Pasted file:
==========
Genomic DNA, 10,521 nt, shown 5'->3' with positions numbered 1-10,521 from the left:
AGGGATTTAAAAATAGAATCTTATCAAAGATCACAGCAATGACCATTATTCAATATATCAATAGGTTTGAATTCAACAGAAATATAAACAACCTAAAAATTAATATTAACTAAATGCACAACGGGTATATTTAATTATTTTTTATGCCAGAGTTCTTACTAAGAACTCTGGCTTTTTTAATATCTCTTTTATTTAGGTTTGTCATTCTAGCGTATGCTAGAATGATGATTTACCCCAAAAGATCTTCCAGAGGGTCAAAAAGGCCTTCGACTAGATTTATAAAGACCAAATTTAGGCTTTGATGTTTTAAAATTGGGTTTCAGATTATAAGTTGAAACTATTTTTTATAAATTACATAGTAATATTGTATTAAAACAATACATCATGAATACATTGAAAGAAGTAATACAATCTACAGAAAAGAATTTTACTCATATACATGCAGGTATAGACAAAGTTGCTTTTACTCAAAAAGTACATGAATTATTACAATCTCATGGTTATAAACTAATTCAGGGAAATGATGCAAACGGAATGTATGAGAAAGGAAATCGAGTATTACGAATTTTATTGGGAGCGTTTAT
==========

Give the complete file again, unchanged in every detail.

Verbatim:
Genomic DNA, 10,521 nt, shown 5'->3' with positions numbered 1-10,521 from the left:
AGGGATTTAAAAATAGAATCTTATCAAAGATCACAGCAATGACCATTATTCAATATATCAATAGGTTTGAATTCAACAGAAATATAAACAACCTAAAAATTAATATTAACTAAATGCACAACGGGTATATTTAATTATTTTTTATGCCAGAGTTCTTACTAAGAACTCTGGCTTTTTTAATATCTCTTTTATTTAGGTTTGTCATTCTAGCGTATGCTAGAATGATGATTTACCCCAAAAGATCTTCCAGAGGGTCAAAAAGGCCTTCGACTAGATTTATAAAGACCAAATTTAGGCTTTGATGTTTTAAAATTGGGTTTCAGATTATAAGTTGAAACTATTTTTTATAAATTACATAGTAATATTGTATTAAAACAATACATCATGAATACATTGAAAGAAGTAATACAATCTACAGAAAAGAATTTTACTCATATACATGCAGGTATAGACAAAGTTGCTTTTACTCAAAAAGTACATGAATTATTACAATCTCATGGTTATAAACTAATTCAGGGAAATGATGCAAACGGAATGTATGAGAAAGGAAATCGAGTATTACGAATTTTATTGGGAGCGTTTAT